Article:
More firms blocking online videos


Carriage Services Inc., a Houston funeral-services company, recently found that 70 percent of the workers in its 125-person headquarters watched videos on Web sites like Google Inc.'s YouTube and News Corp.'s MySpace for about an hour a day.

"I almost fell out of my chair when I saw how many people were doing it and how much bandwidth those sites sucked up," said Jeff Parker, the firm's information-technology administrator. He quickly blocked access to both sites.

Like Carriage Services, companies across the nation are starting to prevent their employees from accessing Internet-video services at work. The move follows previous steps by information technology departments to shut employees' access to instant-messaging services, streaming music, and Web sites with adult content.

Now online video has become an increasing irritation.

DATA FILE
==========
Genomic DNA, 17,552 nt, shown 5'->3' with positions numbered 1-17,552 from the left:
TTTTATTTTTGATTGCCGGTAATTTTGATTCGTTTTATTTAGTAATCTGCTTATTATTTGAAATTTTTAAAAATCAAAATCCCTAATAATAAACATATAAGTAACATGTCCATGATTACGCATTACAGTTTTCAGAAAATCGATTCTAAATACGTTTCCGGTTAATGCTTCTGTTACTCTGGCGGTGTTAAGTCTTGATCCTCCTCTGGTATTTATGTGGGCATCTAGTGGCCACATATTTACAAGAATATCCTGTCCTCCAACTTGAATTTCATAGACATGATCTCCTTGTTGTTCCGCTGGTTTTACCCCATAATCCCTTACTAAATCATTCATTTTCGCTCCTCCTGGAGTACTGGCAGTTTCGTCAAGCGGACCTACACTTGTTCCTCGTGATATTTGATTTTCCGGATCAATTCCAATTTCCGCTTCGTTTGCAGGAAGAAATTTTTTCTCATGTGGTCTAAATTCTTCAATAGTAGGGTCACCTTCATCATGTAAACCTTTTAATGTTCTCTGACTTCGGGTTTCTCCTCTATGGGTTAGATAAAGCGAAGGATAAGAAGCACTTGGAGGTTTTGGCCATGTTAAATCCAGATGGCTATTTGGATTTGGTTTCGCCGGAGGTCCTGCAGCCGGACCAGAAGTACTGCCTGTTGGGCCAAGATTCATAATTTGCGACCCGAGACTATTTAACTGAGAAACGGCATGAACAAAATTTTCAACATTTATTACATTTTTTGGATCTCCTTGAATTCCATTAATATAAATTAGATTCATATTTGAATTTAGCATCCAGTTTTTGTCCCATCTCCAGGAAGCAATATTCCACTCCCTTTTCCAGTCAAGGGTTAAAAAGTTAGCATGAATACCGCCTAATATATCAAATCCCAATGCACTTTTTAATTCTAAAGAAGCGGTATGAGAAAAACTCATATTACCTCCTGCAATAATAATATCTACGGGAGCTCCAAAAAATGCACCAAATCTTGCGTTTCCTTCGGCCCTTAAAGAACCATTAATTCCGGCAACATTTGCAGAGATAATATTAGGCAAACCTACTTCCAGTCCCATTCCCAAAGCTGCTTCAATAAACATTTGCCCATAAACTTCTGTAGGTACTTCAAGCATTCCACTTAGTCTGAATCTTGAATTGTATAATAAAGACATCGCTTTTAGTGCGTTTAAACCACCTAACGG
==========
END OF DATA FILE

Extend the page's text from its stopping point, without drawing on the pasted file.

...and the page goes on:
Worker productivity is being jeopardized as short, often low-quality video clips popularized by YouTube are being joined by better-quality video services with long-form content. According to a study released last month by Nielsen Online, an Internet tracking service owned by Nielsen Co., the heaviest consumption of Internet video is during weekday lunch hours between noon and 2 p.m., when most people are at work.

Online video poses a particular problem for smaller companies, which have limited bandwidth capacity to accommodate bulky video files. Online video files on average are about seven times as large as audio files, and 100 times as large as e-mail.

In December, Internet users watched more than 10 billion videos online, according to comScore Inc. - one of the single heaviest months for online-video consumption since comScore began tracking it in 2006. And with Web sites such as Hulu LLC and Netflix Inc. set to roll out heftier high-definition video services in the coming months, corporate networks face slowdown in computer traffic.

For firms with a limited amount of bandwidth, Internet video can be a big drain on resources, said Paul Stamp, an analyst with Forrester Research.

"Without having some kind of a set policy that either controls or blocks video, [companies] run the risk of their networks crashing or, at the least, slowing down drastically," he said.